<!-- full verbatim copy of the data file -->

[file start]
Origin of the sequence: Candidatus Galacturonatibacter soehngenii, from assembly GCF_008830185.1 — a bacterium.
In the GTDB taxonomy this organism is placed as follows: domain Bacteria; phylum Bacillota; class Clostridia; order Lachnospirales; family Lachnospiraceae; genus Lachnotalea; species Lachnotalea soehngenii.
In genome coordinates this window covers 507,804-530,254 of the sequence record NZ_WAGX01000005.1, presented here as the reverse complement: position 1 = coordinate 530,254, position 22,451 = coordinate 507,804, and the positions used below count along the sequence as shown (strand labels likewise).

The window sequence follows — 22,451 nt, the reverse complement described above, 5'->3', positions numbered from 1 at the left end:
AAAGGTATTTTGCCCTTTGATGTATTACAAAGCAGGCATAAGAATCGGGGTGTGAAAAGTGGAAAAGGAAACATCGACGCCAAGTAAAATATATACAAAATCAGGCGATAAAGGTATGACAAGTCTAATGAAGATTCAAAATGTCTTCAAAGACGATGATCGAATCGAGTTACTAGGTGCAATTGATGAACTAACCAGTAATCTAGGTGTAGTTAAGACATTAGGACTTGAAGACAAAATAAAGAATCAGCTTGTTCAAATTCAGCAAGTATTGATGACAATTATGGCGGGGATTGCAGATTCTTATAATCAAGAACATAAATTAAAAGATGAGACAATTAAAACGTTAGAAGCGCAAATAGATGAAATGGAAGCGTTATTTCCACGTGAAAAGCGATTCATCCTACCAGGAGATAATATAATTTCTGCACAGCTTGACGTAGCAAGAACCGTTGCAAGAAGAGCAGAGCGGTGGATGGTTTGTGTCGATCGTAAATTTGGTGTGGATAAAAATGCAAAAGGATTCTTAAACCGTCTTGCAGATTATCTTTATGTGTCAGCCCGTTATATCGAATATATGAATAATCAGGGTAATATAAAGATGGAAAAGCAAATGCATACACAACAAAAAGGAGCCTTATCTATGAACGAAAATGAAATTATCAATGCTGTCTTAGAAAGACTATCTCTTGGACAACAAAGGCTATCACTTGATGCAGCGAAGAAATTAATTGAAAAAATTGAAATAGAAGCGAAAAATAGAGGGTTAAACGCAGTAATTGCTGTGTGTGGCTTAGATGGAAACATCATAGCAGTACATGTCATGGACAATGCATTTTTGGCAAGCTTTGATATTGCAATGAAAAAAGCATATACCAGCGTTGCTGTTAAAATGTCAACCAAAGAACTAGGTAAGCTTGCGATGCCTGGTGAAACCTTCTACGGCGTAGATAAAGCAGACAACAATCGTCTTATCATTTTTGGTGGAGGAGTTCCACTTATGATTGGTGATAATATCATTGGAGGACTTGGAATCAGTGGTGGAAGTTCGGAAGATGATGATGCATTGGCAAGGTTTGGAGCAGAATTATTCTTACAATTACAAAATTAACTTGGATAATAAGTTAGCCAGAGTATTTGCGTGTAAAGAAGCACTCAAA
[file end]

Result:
Origin of the sequence: Candidatus Galacturonatibacter soehngenii, from assembly GCF_008830185.1 — a bacterium.
In the GTDB taxonomy this organism is placed as follows: domain Bacteria; phylum Bacillota; class Clostridia; order Lachnospirales; family Lachnospiraceae; genus Lachnotalea; species Lachnotalea soehngenii.
In genome coordinates this window covers 507,804-530,254 of the sequence record NZ_WAGX01000005.1, presented here as the reverse complement: position 1 = coordinate 530,254, position 22,451 = coordinate 507,804, and the positions used below count along the sequence as shown (strand labels likewise).

The window sequence follows — 22,451 nt, the reverse complement described above, 5'->3', positions numbered from 1 at the left end:
AAAGGTATTTTGCCCTTTGATGTATTACAAAGCAGGCATAAGAATCGGGGTGTGAAAAGTGGAAAAGGAAACATCGACGCCAAGTAAAATATATACAAAATCAGGCGATAAAGGTATGACAAGTCTAATGAAGATTCAAAATGTCTTCAAAGACGATGATCGAATCGAGTTACTAGGTGCAATTGATGAACTAACCAGTAATCTAGGTGTAGTTAAGACATTAGGACTTGAAGACAAAATAAAGAATCAGCTTGTTCAAATTCAGCAAGTATTGATGACAATTATGGCGGGGATTGCAGATTCTTATAATCAAGAACATAAATTAAAAGATGAGACAATTAAAACGTTAGAAGCGCAAATAGATGAAATGGAAGCGTTATTTCCACGTGAAAAGCGATTCATCCTACCAGGAGATAATATAATTTCTGCACAGCTTGACGTAGCAAGAACCGTTGCAAGAAGAGCAGAGCGGTGGATGGTTTGTGTCGATCGTAAATTTGGTGTGGATAAAAATGCAAAAGGATTCTTAAACCGTCTTGCAGATTATCTTTATGTGTCAGCCCGTTATATCGAATATATGAATAATCAGGGTAATATAAAGATGGAAAAGCAAATGCATACACAACAAAAAGGAGCCTTATCTATGAACGAAAATGAAATTATCAATGCTGTCTTAGAAAGACTATCTCTTGGACAACAAAGGCTATCACTTGATGCAGCGAAGAAATTAATTGAAAAAATTGAAATAGAAGCGAAAAATAGAGGGTTAAACGCAGTAATTGCTGTGTGTGGCTTAGATGGAAACATCATAGCAGTACATGTCATGGACAATGCATTTTTGGCAAGCTTTGATATTGCAATGAAAAAAGCATATACCAGCGTTGCTGTTAAAATGTCAACCAAAGAACTAGGTAAGCTTGCGATGCCTGGTGAAACCTTCTACGGCGTAGATAAAGCAGACAACAATCGTCTTATCATTTTTGGTGGAGGAGTTCCACTTATGATTGGTGATAATATCATTGGAGGACTTGGAATCAGTGGTGGAAGTTCGGAAGATGATGATGCATTGGCAAGGTTTGGAGCAGAATTATTCTTACAATTACAAAATTAACTTGGATAATAAGTTAGCCAGAGTATTTGCGTGTAAAGAAGCACTCAAA